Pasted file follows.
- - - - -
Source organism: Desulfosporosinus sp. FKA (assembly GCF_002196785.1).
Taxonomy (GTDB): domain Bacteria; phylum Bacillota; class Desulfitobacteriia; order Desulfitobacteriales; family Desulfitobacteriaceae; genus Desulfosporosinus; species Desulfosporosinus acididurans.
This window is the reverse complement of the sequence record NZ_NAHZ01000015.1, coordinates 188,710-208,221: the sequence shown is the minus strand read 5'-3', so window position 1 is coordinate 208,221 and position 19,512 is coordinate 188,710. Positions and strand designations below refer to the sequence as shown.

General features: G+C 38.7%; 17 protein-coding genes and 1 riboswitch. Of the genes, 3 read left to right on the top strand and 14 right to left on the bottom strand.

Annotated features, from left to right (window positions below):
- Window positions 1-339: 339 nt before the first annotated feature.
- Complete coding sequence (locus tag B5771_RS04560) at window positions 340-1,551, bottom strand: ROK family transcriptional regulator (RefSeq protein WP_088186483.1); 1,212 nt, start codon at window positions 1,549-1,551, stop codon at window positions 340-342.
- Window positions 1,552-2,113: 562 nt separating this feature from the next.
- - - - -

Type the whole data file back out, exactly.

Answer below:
Source organism: Desulfosporosinus sp. FKA (assembly GCF_002196785.1).
Taxonomy (GTDB): domain Bacteria; phylum Bacillota; class Desulfitobacteriia; order Desulfitobacteriales; family Desulfitobacteriaceae; genus Desulfosporosinus; species Desulfosporosinus acididurans.
This window is the reverse complement of the sequence record NZ_NAHZ01000015.1, coordinates 188,710-208,221: the sequence shown is the minus strand read 5'-3', so window position 1 is coordinate 208,221 and position 19,512 is coordinate 188,710. Positions and strand designations below refer to the sequence as shown.

General features: G+C 38.7%; 17 protein-coding genes and 1 riboswitch. Of the genes, 3 read left to right on the top strand and 14 right to left on the bottom strand.

Annotated features, from left to right (window positions below):
- Window positions 1-339: 339 nt before the first annotated feature.
- Complete coding sequence (locus tag B5771_RS04560) at window positions 340-1,551, bottom strand: ROK family transcriptional regulator (RefSeq protein WP_088186483.1); 1,212 nt, start codon at window positions 1,549-1,551, stop codon at window positions 340-342.
- Window positions 1,552-2,113: 562 nt separating this feature from the next.